We are having a nice, long, snowy, old-fashioned winter here in Michigan.
Some gardeners I have been talking with are getting a little weary of all the snow and cold temperatures. Maybe you are too.
In long winters like this I like to take a page from our Japanese gardening friends. They feel gardening is a year long process. For them winter is just another gardening season.
When a Japanese gardener plants his garden, he will consider how the plants will look in the fall and through the winter. He looks forward to snow in the winter so he can enjoy “sekku” or in English, “snow blossoms”.
In Japan, an evergreen tree is selected, in part, on how it will look during the winter. Stems and old seed heads of perennials will also make a good foundation for sekku as they collect and hold snow.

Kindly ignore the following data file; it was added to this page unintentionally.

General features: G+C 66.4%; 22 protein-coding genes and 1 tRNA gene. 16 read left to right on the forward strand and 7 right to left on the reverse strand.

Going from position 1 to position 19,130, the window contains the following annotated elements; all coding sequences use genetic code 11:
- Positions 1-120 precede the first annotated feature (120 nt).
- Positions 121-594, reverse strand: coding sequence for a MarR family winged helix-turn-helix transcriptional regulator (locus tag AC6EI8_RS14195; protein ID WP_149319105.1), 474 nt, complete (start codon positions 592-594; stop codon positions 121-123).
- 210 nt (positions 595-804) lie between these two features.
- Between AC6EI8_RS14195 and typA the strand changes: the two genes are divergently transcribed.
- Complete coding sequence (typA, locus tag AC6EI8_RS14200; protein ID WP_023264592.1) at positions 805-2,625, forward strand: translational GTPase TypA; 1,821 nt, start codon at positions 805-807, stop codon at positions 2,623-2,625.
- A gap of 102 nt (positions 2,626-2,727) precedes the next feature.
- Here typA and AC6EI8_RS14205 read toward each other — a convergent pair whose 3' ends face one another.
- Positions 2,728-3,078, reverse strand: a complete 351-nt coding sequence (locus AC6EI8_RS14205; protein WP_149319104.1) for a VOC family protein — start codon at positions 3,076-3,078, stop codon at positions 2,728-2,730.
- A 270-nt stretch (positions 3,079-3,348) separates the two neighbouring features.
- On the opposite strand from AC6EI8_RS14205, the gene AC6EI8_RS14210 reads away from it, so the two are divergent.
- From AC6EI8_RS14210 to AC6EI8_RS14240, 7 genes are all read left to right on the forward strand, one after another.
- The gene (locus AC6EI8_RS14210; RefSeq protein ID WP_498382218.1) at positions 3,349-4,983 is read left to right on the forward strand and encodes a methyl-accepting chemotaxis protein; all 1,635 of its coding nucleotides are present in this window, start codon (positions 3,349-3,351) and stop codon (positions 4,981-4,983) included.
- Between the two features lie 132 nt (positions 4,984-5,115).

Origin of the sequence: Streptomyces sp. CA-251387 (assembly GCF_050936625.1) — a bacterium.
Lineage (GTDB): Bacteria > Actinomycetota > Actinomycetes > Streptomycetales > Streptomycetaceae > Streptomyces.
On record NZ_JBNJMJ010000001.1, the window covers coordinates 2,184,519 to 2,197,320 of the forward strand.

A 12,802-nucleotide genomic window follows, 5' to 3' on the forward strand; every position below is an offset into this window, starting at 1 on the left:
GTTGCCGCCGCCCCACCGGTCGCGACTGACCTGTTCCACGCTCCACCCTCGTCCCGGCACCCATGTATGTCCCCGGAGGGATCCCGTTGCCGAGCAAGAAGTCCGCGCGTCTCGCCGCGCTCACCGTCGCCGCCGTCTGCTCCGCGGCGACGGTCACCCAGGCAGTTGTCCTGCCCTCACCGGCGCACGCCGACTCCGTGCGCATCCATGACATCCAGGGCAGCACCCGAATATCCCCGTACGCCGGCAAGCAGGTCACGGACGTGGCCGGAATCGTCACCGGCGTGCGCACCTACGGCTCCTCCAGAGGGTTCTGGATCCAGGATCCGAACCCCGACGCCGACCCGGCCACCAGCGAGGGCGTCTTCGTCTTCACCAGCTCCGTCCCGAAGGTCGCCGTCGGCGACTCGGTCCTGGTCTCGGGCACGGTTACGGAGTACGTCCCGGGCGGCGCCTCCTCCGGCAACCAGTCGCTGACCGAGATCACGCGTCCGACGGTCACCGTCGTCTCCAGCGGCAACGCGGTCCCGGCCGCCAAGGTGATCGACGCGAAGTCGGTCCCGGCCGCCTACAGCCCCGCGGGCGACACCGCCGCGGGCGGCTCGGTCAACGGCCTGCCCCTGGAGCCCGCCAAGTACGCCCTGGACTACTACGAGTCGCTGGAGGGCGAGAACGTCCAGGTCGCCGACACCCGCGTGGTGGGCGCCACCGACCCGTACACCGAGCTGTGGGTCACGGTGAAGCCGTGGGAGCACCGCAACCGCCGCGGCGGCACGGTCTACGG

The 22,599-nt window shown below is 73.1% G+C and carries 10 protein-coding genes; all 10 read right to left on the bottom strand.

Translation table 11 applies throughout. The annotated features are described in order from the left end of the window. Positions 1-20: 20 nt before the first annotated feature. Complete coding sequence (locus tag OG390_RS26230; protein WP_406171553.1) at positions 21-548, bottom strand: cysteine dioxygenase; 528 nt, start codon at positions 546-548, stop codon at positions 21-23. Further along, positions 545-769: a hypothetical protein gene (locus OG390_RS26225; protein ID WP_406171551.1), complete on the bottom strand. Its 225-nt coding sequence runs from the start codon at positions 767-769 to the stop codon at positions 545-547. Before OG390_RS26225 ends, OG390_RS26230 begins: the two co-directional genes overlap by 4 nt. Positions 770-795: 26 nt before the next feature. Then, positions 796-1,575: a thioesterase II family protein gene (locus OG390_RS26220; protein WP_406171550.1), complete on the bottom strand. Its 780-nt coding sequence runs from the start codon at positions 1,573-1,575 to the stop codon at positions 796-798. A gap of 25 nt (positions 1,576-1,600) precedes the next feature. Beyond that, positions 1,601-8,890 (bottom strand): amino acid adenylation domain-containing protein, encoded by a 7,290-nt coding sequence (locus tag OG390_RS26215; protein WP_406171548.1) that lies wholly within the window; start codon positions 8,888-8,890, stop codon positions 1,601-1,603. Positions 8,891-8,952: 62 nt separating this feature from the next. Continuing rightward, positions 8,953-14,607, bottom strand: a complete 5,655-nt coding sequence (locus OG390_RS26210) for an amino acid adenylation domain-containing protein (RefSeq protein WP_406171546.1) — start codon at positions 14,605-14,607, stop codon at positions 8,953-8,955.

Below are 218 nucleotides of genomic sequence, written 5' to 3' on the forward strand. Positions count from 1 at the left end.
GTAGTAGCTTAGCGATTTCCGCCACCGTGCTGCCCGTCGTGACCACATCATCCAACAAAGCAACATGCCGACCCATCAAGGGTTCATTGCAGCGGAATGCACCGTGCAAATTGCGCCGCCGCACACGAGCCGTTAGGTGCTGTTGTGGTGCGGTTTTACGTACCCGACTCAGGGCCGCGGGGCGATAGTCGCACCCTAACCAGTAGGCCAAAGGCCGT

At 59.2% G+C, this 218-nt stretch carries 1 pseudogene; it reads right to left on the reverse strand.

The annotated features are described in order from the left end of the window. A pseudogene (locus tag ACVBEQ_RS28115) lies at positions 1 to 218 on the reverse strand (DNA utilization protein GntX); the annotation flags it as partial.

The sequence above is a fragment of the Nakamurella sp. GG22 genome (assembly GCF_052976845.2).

One good thing about this type of winter gardening is that once the plants have been selected and planted during the growing season, all you have to do is sit back and wait for snow!
Also, you don’t have to be in such a rush in the fall to “tidy up” the garden by removing all of the old plant stems. Some of the fallen and broken stems and any thing that has shown signs of disease should be removed of course, but keep some interesting stems and leaves for your sekku.
So after the next snow, think about taking a different look at your yard and garden and take some time to enjoy your own snow blossoms!